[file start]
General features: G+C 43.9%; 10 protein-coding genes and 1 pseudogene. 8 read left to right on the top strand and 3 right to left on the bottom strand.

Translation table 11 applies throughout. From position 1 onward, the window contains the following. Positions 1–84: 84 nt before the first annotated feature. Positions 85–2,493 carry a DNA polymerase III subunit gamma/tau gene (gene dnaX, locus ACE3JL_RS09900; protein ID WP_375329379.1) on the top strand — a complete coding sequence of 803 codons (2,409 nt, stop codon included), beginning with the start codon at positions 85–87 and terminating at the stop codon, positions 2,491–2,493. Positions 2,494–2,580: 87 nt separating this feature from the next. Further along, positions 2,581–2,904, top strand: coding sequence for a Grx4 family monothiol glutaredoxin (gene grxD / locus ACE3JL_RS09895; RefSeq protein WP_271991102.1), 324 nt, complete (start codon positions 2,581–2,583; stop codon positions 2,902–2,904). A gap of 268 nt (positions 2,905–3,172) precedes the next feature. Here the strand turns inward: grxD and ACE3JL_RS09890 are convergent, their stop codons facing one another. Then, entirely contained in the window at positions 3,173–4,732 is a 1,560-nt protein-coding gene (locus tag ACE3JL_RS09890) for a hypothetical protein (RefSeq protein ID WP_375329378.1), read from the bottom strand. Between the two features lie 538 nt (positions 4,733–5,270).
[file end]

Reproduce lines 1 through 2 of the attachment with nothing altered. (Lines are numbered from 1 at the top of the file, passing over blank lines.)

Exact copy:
General features: G+C 43.9%; 10 protein-coding genes and 1 pseudogene. 8 read left to right on the top strand and 3 right to left on the bottom strand.

Translation table 11 applies throughout. From position 1 onward, the window contains the following. Positions 1–84: 84 nt before the first annotated feature. Positions 85–2,493 carry a DNA polymerase III subunit gamma/tau gene (gene dnaX, locus ACE3JL_RS09900; protein ID WP_375329379.1) on the top strand — a complete coding sequence of 803 codons (2,409 nt, stop codon included), beginning with the start codon at positions 85–87 and terminating at the stop codon, positions 2,491–2,493. Positions 2,494–2,580: 87 nt separating this feature from the next. Further along, positions 2,581–2,904, top strand: coding sequence for a Grx4 family monothiol glutaredoxin (gene grxD / locus ACE3JL_RS09895; RefSeq protein WP_271991102.1), 324 nt, complete (start codon positions 2,581–2,583; stop codon positions 2,902–2,904). A gap of 268 nt (positions 2,905–3,172) precedes the next feature. Here the strand turns inward: grxD and ACE3JL_RS09890 are convergent, their stop codons facing one another. Then, entirely contained in the window at positions 3,173–4,732 is a 1,560-nt protein-coding gene (locus tag ACE3JL_RS09890) for a hypothetical protein (RefSeq protein ID WP_375329378.1), read from the bottom strand. Between the two features lie 538 nt (positions 4,733–5,270).